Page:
If you have 10 or more employees and subject to the recordkeeping requirements of the federal Occupational Safety and Health Act you need to post the OSHA Form 300A, Summary of Work-Related Injuries and Illnesses, between February 1, 2017 and April 30, 2017. This is a record of serious work-related injuries and illnesses. Minor injuries requiring first aid only do not need to be recorded. The Form 300A lists the total number of job-related injuries and illnesses that occurred during the previous year and must be posted even if no work-related injuries or illnesses occurred during the year. It should be displayed in a common area where notices to employees are usually posted so that employees are aware of the injuries and illnesses that have occurred in the workplace. A company executive must review the OSHA 300 Log and certify that the annual summary is correct and complete.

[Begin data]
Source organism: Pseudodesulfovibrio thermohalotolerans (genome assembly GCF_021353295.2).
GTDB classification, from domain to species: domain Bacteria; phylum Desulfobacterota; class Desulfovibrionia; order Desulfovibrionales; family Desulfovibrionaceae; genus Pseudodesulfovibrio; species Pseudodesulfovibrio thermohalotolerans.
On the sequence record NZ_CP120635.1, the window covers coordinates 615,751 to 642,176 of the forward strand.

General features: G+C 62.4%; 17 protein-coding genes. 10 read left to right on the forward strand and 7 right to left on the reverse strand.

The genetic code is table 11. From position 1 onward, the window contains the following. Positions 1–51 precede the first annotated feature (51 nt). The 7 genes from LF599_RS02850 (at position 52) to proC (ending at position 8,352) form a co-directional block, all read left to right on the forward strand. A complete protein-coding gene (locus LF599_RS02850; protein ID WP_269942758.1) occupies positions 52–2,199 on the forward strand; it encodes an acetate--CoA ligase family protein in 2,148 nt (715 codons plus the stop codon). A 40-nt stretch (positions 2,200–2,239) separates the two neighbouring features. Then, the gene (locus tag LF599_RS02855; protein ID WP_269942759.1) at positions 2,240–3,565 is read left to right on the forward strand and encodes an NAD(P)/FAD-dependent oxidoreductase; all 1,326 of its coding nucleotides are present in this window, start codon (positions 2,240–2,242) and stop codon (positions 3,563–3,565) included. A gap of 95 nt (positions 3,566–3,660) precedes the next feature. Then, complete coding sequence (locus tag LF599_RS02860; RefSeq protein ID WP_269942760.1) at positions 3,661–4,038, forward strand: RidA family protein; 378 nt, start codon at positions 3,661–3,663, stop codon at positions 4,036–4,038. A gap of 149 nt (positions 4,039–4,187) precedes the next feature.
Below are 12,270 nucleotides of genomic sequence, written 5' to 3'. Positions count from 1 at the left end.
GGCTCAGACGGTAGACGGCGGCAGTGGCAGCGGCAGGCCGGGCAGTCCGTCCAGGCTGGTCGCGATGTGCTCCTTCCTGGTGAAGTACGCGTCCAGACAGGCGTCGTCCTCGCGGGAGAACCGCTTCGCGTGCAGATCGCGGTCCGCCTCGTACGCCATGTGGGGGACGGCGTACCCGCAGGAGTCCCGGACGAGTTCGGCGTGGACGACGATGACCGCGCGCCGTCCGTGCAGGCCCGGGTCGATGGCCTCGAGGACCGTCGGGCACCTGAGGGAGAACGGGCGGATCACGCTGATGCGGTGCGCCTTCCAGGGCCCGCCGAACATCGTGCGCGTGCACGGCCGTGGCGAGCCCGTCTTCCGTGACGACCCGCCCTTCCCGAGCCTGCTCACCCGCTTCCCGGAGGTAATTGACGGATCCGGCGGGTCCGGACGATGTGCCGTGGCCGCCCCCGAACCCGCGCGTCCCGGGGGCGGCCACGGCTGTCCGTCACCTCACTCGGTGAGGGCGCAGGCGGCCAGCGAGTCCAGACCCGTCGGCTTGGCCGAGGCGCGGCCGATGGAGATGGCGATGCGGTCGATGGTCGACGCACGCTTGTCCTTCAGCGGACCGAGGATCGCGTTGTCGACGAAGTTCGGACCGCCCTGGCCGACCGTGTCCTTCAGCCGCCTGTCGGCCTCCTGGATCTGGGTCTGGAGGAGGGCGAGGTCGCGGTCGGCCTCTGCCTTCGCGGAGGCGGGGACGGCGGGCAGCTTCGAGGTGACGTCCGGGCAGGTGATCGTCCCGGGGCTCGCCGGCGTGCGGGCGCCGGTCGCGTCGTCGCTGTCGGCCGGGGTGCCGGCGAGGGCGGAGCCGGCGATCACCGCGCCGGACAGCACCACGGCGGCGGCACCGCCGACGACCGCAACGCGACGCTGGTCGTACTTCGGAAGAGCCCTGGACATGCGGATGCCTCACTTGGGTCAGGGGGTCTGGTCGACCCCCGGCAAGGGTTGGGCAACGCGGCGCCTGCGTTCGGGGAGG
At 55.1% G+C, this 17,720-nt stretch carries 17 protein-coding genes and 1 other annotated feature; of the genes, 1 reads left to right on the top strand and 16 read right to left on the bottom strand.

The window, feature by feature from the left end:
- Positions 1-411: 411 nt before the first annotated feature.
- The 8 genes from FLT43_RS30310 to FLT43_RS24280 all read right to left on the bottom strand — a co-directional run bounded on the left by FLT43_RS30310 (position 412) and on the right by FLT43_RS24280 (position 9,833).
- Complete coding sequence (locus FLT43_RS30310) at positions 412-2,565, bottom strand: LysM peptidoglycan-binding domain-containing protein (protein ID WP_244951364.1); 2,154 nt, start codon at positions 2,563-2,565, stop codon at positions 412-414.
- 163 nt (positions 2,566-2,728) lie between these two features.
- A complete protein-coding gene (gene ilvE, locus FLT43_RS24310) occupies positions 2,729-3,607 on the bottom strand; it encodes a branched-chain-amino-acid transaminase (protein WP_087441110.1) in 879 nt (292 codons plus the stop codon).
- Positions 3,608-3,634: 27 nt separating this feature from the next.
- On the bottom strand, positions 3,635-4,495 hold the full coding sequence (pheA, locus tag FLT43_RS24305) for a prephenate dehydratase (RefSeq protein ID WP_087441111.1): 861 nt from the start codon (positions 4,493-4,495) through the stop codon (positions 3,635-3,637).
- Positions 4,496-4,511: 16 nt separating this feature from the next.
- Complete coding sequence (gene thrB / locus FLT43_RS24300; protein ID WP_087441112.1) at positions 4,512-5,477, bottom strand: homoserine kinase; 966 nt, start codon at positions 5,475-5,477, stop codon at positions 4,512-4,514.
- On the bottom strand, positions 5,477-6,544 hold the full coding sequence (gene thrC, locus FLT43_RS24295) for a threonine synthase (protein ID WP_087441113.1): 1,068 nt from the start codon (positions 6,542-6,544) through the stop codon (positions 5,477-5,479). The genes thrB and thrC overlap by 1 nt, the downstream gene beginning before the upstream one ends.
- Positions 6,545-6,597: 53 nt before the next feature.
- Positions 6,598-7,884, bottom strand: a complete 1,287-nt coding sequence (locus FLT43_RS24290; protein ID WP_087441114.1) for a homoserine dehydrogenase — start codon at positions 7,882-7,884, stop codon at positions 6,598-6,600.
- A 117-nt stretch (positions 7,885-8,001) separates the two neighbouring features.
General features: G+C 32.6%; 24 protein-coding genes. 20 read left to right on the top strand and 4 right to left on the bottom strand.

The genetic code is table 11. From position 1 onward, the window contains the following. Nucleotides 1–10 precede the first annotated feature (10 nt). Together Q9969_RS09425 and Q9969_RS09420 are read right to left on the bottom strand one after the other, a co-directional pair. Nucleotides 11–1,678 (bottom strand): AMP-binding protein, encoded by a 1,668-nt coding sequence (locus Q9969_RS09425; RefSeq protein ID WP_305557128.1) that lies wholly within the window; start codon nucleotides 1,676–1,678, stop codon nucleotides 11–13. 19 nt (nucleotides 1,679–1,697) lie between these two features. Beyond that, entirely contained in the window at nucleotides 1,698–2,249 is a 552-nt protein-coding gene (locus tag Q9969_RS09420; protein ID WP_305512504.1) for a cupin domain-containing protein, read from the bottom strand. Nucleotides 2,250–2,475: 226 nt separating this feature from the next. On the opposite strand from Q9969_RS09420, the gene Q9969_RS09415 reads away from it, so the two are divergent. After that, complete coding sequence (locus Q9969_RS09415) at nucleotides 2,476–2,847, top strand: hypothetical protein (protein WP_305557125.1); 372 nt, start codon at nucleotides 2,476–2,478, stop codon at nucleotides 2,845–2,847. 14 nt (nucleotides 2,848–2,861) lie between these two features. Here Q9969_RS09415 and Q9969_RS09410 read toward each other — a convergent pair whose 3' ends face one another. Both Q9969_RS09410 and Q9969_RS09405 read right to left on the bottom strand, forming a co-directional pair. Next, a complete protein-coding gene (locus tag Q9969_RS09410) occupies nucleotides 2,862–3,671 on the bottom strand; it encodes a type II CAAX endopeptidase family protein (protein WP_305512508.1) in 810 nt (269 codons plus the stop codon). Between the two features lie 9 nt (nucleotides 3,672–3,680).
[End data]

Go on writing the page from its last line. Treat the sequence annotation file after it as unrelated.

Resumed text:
Do all companies with 10 or more employees have to do this?
No, some companies may be partially exempt if they are in an industry that is typically safer than average, like legal offices, accounting offices, insurance agencies, advertising agencies, etc. Such organizations are not required to keep OSHA injury and illness records unless they are asked in writing to do so by OSHA, the Bureau of Labor Statistics (BLS), or a state agency operating under the authority of OSHA or the BLS.
The Big Exception?
All employers, including those partially exempted by reason of company size or industry classification, must report to OSHA any workplace incident that results in a fatality, in-patient hospitalization, amputation, or loss of an eye.
So let’s stay safe out there!